A few weeks ago we wrote about a small study indicating that health costs had contributed to the mortgage meltdown which in turn has wrought havoc with the entire global economy; it found that 49 percent of foreclosures had a health-spending factor (and keep in mind that people miss work or lose their job—and their insurance—when they or a family member become seriously ill) Today's Wall Street Journal takes a look at people squeezed between paying for medical bills or the mortgage. The Journal didn't come up with a firm number of how many foreclosures are health related—except that it's a lot.
Just how many people are being forced to choose between home and health care is hard to tell. Freddie Mac, the big government-sponsored home-loan investor, says illness appears to be a growing reason homeowners with some of the company's 12 million mortgages are falling behind in payments. Illness was the chief cause for 15% of Freddie Mac's delinquencies in the first half of this year, behind such reasons as loss of income and too much debt. Although that percentage is down from previous years, the actual numbers are higher because more people are delinquent on their loans.
Fannie Mae found itself on the front pages once again this week with the news that it lost $29 billion in the third quarter of 2008. Scarier still, Fannie's net worth, which was $44 billion at the end of 2007, now stands at a paltry $9.4 billion.
It has been over two months since Fannie and Freddie were seized by Federal regulators and put into conservatorship. Many of us are wondering, simply, what has happened since? Have they been more active in dealing with the continuing struggles in the housing market? Are regulators upbeat about the future of the mortgage giants?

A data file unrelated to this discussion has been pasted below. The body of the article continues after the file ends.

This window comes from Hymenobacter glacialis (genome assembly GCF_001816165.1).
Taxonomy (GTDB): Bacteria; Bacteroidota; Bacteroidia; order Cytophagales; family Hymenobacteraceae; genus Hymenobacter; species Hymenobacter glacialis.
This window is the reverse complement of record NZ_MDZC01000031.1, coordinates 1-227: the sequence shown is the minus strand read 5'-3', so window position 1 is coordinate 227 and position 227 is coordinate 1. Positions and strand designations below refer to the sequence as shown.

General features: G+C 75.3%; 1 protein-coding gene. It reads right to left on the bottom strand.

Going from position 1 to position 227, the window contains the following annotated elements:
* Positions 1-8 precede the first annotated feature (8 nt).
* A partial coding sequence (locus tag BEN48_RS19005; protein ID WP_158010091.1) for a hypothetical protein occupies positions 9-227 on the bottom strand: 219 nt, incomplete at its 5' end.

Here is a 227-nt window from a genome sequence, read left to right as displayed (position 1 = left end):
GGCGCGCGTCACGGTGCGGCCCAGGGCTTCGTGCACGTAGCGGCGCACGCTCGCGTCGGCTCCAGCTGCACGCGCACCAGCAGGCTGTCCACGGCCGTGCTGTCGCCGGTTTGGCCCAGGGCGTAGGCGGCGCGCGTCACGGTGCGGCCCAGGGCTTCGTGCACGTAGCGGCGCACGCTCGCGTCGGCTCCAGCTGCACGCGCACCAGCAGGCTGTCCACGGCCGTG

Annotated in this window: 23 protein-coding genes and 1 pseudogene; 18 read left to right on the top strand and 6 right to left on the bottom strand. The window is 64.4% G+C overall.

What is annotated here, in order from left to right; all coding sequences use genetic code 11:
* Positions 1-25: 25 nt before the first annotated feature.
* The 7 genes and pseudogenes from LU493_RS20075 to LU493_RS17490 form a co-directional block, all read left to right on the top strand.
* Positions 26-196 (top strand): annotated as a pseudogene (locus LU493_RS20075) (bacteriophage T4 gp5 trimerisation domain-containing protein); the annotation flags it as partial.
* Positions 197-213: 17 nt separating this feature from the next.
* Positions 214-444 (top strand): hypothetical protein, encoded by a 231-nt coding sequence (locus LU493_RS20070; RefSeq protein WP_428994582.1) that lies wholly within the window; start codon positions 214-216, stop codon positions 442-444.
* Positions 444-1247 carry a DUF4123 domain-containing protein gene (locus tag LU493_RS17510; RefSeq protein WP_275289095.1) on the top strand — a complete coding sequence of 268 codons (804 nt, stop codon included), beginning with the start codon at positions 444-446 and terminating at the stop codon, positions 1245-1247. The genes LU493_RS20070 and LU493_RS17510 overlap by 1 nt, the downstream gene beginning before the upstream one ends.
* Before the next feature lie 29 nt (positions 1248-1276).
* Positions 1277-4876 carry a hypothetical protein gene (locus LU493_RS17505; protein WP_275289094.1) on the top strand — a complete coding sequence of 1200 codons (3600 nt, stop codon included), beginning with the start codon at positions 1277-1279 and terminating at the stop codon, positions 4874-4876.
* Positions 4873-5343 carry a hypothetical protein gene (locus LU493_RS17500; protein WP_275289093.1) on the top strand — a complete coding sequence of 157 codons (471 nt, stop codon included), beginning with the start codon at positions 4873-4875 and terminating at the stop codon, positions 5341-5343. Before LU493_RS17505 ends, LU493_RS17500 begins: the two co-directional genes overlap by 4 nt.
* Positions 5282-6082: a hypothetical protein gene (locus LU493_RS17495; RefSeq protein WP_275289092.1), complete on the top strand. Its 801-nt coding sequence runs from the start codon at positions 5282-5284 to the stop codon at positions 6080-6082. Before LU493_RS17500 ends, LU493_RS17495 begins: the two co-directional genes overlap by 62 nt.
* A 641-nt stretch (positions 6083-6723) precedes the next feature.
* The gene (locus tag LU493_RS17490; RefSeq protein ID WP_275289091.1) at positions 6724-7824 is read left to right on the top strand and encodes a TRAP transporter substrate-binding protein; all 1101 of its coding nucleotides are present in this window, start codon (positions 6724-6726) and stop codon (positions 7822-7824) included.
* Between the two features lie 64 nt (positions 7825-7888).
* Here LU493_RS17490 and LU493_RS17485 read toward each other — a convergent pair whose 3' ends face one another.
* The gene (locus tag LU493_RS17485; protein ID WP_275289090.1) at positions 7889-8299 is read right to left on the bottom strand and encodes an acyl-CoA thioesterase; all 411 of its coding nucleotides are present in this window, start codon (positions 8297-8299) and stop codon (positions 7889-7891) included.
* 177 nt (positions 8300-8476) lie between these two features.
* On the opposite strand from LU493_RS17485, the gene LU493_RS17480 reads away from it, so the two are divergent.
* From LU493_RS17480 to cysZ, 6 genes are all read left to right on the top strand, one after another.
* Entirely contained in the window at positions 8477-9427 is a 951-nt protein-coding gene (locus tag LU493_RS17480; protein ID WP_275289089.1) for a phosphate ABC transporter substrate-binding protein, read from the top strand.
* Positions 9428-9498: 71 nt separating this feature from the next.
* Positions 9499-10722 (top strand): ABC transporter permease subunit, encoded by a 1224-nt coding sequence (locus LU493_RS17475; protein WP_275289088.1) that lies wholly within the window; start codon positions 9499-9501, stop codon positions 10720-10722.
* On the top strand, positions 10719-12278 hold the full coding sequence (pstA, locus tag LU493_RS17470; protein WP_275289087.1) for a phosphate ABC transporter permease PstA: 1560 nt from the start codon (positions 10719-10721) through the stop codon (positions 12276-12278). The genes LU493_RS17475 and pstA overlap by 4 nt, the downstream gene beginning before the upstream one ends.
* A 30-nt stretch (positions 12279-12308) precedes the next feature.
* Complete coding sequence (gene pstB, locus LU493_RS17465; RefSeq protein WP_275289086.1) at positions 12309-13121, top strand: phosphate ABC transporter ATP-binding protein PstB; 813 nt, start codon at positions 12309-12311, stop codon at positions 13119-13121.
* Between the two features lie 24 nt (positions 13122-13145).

On Thursday, November 13th from 3:30 pm to 5pm, the Asset Building program looks to find some answers to these questions. We are pleased to welcome Jim Lockhart, Director and Chairman of the Oversight Board, Federal Housing Finance Agency-- the entity that is overseeing Fannie and Freddie-- to discuss this pressing topic. Joining him will be Barry Zigas (Director of Housing Policy, Consumer Federation of America), Gregory Baer (Deputy General Counsel, Regulatory and Public Policy, Bank of America), Ellen Seidman (Director, Financial Services Policy, Asset Building Program), and Maya MacGuineas (President, Committee for a Responsible Federal Budget and Director, Fiscal Policy Program, New America Foundation).
We hope you join us for what certainly will be a lively and informative discussion. Click here to RSVP.
To piggyback off my colleague David’s thoughts on older Americans and the mortgage mess, I believe the new AARP study provides an impetus for a national conversation about automatic savings as well as flexible savings.
The study indicates that the foreclosure rate for those aged 50 and older whose mortgage exceeds their home value is twofold the national average. I’ll leave it to my more seasoned and brilliant colleagues to muse about and craft solutions that help those in trouble now, but I do maintain that our long-term asset-building goals should remain at the fore. While the importance of fixing our regulatory structure and re-thinking the way we do business in the housing arena cannot be overstated, I feel that we can focus on proactive solutions that allow for greater financial stability in those age groups that are, unfortunately, disproportionately affected by this calamity.
Despite falling prices, liquidity may be returning to California's housing market. June's unsold inventory index for existing homes in California dropped to 7.7 months, a decline from 10.2 months last year. Sales across the state rose for the third consecutive month to gain 18% from last year as deep discounts on foreclosed properties enticed buyers into the market. In the Sacramento region, one of the hardest hit markets in the nation, sales rose 95% year on year.
Snapshot asks, is this increase in liquidity in the housing market a sign that the market will soon bottom?
Democracy Arsenal (07/08) cites Parag Khanna on the rise of the E.U.
The Las Vegas Sun (07/07) quotes Sherle Scwhenninger on the dire state of the housing market.
New York Times (07/07) features Michael Cohen discussing Obama's stance on patriotism.